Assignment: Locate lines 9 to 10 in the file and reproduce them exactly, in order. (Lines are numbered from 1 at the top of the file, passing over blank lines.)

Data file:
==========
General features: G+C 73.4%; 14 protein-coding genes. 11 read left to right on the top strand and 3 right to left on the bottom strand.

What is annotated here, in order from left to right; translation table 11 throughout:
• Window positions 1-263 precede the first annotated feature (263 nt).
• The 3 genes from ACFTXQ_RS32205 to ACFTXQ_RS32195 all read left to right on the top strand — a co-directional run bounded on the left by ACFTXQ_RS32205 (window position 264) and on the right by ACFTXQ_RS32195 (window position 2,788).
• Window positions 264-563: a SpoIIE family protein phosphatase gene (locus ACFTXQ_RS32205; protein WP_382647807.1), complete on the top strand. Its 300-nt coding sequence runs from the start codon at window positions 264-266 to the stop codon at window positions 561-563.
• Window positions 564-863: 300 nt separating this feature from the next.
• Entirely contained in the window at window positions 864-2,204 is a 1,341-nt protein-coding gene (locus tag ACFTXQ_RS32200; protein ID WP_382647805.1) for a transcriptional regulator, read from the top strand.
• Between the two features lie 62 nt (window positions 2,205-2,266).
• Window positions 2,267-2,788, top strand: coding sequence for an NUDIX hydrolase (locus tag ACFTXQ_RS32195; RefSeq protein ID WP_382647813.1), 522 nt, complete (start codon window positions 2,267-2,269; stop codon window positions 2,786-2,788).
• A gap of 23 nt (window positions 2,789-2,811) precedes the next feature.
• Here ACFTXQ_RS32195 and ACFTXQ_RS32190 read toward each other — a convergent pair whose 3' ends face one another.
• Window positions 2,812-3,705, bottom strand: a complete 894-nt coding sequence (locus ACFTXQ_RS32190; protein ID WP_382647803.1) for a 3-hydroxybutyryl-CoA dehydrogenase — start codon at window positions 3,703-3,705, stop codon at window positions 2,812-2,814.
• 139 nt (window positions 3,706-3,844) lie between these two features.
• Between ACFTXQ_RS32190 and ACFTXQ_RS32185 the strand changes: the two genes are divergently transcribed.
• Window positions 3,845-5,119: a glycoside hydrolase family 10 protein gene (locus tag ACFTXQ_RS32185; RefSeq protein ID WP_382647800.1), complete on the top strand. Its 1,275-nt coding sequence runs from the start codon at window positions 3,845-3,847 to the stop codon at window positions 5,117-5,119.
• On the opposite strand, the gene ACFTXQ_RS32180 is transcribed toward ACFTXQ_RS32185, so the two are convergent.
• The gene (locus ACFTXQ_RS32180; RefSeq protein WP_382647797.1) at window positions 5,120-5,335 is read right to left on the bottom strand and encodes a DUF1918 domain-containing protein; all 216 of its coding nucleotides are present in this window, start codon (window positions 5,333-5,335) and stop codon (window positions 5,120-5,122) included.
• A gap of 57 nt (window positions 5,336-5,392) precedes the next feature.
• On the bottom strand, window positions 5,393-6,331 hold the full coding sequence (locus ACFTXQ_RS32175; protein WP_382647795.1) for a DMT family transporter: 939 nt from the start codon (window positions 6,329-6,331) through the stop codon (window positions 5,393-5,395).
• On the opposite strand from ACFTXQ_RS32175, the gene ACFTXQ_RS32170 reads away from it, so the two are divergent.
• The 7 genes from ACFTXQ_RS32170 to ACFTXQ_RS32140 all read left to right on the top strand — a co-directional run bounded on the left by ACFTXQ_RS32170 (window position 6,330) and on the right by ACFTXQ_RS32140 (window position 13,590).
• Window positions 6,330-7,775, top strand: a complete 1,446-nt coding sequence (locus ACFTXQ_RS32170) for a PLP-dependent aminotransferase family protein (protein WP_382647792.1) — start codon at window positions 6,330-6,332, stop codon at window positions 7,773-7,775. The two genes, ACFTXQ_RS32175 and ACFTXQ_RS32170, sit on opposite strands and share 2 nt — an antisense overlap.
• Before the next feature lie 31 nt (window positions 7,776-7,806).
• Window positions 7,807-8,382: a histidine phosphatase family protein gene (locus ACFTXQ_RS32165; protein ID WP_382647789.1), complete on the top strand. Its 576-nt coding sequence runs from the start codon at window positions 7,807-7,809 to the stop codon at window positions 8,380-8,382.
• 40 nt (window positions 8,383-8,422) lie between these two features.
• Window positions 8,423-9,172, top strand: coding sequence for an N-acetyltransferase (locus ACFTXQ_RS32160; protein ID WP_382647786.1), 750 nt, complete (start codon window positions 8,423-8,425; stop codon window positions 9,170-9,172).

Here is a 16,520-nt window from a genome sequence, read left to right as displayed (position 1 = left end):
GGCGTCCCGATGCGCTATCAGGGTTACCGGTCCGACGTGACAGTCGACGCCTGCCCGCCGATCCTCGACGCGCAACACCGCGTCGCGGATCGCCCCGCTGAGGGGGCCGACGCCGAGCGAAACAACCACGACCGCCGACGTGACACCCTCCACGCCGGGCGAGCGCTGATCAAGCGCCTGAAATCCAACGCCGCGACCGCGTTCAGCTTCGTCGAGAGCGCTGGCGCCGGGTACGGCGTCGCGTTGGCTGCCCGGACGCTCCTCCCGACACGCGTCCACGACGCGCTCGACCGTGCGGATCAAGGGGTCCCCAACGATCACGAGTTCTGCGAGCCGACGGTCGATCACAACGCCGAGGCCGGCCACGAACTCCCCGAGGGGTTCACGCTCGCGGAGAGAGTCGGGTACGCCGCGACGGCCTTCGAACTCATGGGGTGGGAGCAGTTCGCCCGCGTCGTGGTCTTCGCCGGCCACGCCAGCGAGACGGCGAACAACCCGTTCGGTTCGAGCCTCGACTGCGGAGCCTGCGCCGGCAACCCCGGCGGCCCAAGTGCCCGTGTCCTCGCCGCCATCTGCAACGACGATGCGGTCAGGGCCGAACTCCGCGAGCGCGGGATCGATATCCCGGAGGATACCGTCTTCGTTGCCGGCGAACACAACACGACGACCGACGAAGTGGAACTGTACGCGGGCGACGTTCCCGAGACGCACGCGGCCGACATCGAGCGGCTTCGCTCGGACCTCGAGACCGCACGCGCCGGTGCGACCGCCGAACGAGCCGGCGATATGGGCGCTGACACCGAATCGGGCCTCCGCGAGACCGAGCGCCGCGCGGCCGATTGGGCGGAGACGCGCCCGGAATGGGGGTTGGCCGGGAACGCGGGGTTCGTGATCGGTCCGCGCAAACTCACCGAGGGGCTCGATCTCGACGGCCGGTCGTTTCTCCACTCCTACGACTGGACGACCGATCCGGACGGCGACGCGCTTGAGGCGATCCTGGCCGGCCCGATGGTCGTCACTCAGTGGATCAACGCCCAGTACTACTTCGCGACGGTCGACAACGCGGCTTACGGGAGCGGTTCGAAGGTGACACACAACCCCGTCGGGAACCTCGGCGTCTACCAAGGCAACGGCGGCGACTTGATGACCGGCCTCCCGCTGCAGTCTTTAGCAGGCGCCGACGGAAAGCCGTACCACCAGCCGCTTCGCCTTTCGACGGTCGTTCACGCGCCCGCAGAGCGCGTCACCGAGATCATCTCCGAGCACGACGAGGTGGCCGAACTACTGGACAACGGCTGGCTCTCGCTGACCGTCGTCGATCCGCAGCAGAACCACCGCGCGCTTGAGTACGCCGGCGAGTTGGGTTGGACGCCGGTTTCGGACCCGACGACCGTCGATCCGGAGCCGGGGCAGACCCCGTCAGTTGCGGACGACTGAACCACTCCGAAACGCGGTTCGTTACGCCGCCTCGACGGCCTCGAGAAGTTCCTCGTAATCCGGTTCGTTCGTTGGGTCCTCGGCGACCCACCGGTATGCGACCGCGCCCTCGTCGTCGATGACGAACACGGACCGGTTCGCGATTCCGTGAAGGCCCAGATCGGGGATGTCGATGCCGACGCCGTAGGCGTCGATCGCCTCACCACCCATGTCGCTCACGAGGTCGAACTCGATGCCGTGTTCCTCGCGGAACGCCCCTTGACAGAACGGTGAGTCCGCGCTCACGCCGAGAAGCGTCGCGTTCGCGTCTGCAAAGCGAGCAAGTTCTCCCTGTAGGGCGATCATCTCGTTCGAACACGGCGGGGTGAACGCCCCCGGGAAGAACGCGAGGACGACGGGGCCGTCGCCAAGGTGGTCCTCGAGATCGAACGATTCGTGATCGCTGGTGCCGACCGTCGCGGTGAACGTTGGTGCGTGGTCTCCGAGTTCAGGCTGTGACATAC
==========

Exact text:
• Window positions 2,267-2,788, top strand: coding sequence for an NUDIX hydrolase (locus tag ACFTXQ_RS32195; RefSeq protein ID WP_382647813.1), 522 nt, complete (start codon window positions 2,267-2,269; stop codon window positions 2,786-2,788).
• A gap of 23 nt (window positions 2,789-2,811) precedes the next feature.